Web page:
Sandbelt Invitational Day 3
Moving day at Yarra Yarra produces plenty of fireworks
By Alan Shipnuck
After battling the wind on two of the most exacting courses on the planet—Kingston Heath and Royal Melbourne—the competitors at the Sandbelt Invitational received an early Christmas present for the third round: a chance to unwrap Yarra Yarra Golf Club, a slightly more user-friendly course that has been reborn by Tom Doak. Yarra dates to the 1920s but reopened in 2018 after a two-year reinvigoration by Doak, which led to a rerouting of the holes, a restoration of Alex Russell’s occasionally wild greens and deforestation that joined fairways and opened up sweeping vistas. Yarra Yarra has hosted many of Australia’s most important tournaments in its long, history but the inaugural Sandbelt Invitational marked a new beginning. Tournament leader Brady Watt (9 under) helped christen the course with a 66 and afterward enthused, “Good to see another Tom Doak. That was awesome. I didn’t recognize it. It was nothing like I remembered it. I enjoyed it big-time.” He laughed about his bogey on the 13th hole, where a pretty good drive wound up stymied behind a tree: “They took out every tree except for the one on 13!”
John Lyras, a 25-year-old from Sydney who has played the Australasian, Mackenzie and Forme tours, raced to second place (4 under) with a course-record 64. He had never before laid eyes on the reimagined Yarra Yarra and navigated its heaving terrain without so much as a yardage book. The key to his round was employing the kind of course management that never goes out of style on these timeless playing fields.
“I played Sandbelt golf the way you need to,” said Lyras (below). “It makes the holes a little easier if you play the narrow side of the fairway to open up the angles. Just playing to where you’re supposed to, play for pars and stay patient. It’s totally different to American golf. Don’t get too down if you don’t make birdie—pars are a great score out here. Having to shape shots into the greens and hit shots with hook spin and alter your trajectory, it’s just so much fun. You don’t know what kind of bounce you’ll get, but if you control it with ball flight and trajectory going into the green you can generally keep it on the right side of the hole and give yourself an uphill birdie putt, which is really important here.”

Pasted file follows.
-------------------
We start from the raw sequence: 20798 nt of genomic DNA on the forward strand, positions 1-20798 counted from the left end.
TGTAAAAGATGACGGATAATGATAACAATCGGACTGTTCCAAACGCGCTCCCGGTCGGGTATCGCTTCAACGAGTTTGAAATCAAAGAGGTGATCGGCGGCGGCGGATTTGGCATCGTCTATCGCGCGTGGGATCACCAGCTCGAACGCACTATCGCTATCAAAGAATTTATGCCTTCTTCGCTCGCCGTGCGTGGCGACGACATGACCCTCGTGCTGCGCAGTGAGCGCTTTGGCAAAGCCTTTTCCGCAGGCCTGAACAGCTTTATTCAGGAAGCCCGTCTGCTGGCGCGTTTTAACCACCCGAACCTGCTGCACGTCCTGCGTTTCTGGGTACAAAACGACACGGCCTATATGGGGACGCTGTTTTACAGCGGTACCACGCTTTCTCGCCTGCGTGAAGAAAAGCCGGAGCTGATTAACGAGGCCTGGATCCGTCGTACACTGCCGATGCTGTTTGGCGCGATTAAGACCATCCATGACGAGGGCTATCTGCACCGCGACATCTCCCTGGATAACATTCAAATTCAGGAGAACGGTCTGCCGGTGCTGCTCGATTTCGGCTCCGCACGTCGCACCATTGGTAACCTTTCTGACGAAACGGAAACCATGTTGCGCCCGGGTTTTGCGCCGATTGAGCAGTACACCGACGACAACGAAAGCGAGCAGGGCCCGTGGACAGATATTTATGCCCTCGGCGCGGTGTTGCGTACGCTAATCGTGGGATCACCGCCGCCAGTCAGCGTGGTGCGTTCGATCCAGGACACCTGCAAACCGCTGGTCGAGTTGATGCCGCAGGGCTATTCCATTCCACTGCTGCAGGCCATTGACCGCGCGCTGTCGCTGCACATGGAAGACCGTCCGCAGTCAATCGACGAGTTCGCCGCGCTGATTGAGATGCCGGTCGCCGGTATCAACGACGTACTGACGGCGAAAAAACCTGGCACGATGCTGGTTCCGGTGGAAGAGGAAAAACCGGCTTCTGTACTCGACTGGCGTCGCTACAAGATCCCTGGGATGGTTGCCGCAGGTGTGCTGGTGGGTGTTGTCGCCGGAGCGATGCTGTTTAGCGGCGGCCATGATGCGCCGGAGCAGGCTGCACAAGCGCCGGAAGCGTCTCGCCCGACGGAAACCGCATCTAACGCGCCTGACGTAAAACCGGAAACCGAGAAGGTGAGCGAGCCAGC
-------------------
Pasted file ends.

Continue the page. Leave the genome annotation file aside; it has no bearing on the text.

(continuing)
That only six players are under par through 54 holes is a testament to tournament organizers encouraging each of the four host venues to replicate the setup of the “monthly medal,” which is to say tipped-out and with the most challenging pin positions. The final round will be contested at Peninsula Kingswood, where Watt is a new member and Marcus Fraser (tied for third at 3 under) has long played. “I’m pretty sure tomorrow will be fiery, [the greenskeepers at Peninsula Kingswood] are pretty excited,” says Geoff Ogilvy, co-founder of the Invitational. “You gotta play smart or you’ll get in trouble pretty quick.”
Grace Kim (T5, 1 under) is in the best position among the women in the field and will be looking for some final-round magic. Lyras is hunting another course record after saying at Yarra Yarra, “I’m thrilled to put my name on the honor board here.” Watt will try to bring home the trophy without his girlfriend on the bag—she begged off from caddie duties citing sore feet, despite him providing extensive foot massage services prior to the third round. Every player in the field will try to soak up one last competitive round in another year that has been complicated by the coronavirus pandemic. “It’s a dream event before Christmas,” says Watt. “Nice to be playing something.” For all the talk about gratitude and perspective at this inspired new tournament, final-round pressure is inescapable when a glittering trophy is at stake. Watt summed up the Sandbelt Invitational with one final thought: “It feels relaxed but still means a lot.”